“A forward thinking social tariff could provide broader targeted support but involves huge delivery challenges, while freezing the purchase price cap gives an excessive amount of away to those least in need. This issue could possibly be overcome with a solidary tax on high earners an unthinkable policy in the context of the leadership debates, but a practical treatment for the truth facing families this winter.”

Cost of shopping for gas

Emma Pinchbeck, leader of trade association for the power industry Energy UK, told the BBC Friday morning that the would continue steadily to demand government intervention to greatly help both consumers and the effect on the wider economy.

“Most [suppliers] create a negative margin and also have going back couple of years, it’s among the reasons we’ve lost 29 suppliers from the marketplace. When you understand this and the scale of the crisis, we’re discussing something much larger compared to the industry can meet, regardless of the help which has been set up, despite charging the utmost they are able to for the expense of buying gas.”

Pinchbeck said the favored a deficit tariff scheme that could allow suppliers to help keep prices at their current level and also have their costs met by way of a loan since it was the quickest to implement.

Wider challenge

Marco Alver, leader of renewable energy firm TES-H2, told CNBC’s “Squawk Box Europe” that higher gas prices were a pan-European problem since gas moves freely between countries round the continent.

“Unless folks are thinking about closing the borders of gas, that i haven’t heard anyone say, we ought to really think concerning this as a European gas crisis that may only be met with European solutions. With price caps, with other measures which are being asked, which now have to be urgently implemented,” Alver said.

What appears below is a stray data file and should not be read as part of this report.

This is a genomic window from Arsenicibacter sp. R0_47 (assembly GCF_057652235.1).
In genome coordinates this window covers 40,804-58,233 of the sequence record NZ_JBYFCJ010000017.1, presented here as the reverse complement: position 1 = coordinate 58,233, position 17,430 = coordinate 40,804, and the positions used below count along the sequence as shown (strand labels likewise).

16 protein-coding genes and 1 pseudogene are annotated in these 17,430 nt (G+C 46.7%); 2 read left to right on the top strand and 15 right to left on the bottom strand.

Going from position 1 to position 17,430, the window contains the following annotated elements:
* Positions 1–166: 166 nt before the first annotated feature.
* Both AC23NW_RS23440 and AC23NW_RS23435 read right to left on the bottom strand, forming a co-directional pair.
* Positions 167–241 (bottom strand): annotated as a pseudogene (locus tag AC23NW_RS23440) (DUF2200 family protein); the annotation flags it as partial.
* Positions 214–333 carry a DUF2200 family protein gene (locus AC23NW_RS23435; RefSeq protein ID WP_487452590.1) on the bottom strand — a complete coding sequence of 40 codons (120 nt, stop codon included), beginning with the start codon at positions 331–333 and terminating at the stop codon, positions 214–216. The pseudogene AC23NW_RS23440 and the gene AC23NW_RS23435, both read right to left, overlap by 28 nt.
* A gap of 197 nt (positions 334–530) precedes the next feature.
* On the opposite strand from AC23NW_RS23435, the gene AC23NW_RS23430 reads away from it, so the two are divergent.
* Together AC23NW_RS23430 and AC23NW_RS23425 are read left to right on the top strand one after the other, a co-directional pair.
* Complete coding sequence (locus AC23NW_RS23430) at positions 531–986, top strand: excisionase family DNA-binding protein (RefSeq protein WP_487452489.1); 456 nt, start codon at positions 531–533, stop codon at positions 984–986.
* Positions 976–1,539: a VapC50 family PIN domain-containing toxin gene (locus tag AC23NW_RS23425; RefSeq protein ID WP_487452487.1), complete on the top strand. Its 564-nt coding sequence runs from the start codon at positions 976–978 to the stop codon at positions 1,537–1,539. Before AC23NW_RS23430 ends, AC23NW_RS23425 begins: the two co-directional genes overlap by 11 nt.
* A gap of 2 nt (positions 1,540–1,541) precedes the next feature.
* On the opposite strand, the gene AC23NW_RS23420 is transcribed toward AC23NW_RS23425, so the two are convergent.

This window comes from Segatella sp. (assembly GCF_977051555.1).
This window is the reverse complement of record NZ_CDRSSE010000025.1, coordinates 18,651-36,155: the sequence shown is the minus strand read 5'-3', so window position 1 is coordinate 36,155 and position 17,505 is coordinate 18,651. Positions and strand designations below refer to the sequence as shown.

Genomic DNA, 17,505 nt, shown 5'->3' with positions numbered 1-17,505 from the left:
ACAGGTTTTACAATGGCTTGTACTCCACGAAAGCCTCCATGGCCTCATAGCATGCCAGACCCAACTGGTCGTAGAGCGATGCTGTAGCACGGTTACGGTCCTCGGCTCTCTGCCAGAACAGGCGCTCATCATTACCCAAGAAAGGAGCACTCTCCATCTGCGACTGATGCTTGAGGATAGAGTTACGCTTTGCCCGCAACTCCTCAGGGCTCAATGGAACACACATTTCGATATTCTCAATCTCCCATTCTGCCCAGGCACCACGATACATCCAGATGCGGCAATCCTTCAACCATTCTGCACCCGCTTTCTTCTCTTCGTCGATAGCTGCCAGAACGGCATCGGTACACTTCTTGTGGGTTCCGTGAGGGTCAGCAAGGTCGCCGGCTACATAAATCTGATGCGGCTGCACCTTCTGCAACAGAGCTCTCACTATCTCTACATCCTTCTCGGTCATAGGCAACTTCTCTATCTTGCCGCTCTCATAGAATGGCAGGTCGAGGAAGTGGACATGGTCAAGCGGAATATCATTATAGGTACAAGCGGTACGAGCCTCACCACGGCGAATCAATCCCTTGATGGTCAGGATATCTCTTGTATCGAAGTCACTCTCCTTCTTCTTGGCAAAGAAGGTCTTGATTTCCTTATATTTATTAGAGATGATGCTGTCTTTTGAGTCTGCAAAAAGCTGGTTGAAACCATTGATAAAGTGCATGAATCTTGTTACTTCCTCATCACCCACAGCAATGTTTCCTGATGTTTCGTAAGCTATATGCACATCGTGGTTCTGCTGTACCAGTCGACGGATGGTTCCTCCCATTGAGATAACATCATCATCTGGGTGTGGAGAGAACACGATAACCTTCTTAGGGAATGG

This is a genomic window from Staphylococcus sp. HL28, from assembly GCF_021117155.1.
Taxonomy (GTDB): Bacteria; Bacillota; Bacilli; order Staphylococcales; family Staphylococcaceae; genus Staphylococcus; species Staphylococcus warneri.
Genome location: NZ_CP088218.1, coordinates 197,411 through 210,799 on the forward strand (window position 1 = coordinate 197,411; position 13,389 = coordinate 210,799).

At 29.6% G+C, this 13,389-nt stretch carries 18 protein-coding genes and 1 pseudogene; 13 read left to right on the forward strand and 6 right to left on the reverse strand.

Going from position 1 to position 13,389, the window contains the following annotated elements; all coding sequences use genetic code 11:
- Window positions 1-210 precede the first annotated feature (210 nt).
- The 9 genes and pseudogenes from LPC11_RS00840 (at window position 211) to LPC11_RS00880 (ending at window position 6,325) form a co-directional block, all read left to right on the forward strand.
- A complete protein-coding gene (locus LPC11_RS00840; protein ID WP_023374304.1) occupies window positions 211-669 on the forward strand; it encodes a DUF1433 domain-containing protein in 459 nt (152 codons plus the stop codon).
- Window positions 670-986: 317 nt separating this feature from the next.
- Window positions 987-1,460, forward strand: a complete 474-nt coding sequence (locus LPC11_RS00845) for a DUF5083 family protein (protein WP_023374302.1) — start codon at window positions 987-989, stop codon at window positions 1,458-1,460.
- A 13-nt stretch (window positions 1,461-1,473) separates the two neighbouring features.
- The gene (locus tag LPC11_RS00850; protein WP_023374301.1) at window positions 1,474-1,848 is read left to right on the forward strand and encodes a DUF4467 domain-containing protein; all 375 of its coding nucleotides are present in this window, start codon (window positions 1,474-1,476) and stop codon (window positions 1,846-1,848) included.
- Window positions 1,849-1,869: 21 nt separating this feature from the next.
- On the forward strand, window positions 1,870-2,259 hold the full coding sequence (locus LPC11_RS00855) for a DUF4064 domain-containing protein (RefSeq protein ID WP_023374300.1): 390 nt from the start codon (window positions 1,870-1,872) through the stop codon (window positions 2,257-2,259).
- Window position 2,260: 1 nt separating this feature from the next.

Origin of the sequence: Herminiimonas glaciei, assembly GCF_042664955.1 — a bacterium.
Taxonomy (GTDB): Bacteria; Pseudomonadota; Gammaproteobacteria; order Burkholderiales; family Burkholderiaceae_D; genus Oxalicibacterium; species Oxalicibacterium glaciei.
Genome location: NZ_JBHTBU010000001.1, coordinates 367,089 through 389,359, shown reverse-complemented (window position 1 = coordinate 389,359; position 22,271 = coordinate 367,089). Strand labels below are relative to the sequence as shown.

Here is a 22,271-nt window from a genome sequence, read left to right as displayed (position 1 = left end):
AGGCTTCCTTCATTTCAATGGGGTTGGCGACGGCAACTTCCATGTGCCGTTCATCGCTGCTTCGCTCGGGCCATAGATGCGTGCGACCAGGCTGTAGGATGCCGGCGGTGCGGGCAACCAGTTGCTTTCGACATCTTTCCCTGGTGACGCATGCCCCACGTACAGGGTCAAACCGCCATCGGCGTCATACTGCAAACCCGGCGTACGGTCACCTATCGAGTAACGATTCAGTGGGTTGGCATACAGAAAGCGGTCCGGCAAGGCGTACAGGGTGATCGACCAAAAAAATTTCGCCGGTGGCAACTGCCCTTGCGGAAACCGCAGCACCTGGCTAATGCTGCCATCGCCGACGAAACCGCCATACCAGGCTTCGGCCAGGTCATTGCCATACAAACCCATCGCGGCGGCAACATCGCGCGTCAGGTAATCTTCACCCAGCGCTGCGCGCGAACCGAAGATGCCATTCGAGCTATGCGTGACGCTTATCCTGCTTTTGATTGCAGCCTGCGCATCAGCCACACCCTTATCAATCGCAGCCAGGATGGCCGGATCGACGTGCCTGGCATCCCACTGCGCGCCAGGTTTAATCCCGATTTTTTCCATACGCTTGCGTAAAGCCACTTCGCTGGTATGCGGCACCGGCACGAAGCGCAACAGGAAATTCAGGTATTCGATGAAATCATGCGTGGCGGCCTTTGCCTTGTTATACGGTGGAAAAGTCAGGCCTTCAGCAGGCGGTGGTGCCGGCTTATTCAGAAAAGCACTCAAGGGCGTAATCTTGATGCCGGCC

“We have to work now prior to the winter occurs solidarity mechanisms, because we can not have consumers and households freeze in a single country and factories open internationally. We should agree as quickly as possible that households and retail consumers come first.”

Facing soaring wholesale prices, European governments have already been discovering their very own support packages for citizens.

France has fully nationalized energy supplier EDF at around cost of 9.7 billion euros, and capped increases in electricity tariffs at 4%.

German households are set to cover around 500 euros ($509) more on the annual gas bills until April 2024 by way of a levy to greatly help utilities cover the price of replacing lost Russian supplies, with electricity prices also set to improve. The federal government is discussing a sales tax exemption on the levy and a relief package for poorer households, but in addition has been criticized for failing woefully to announce adequate support.

Italy and Spain have both used windfall taxes to invest in a variety of handouts for households in need and limits on bills rising to unaffordable levels.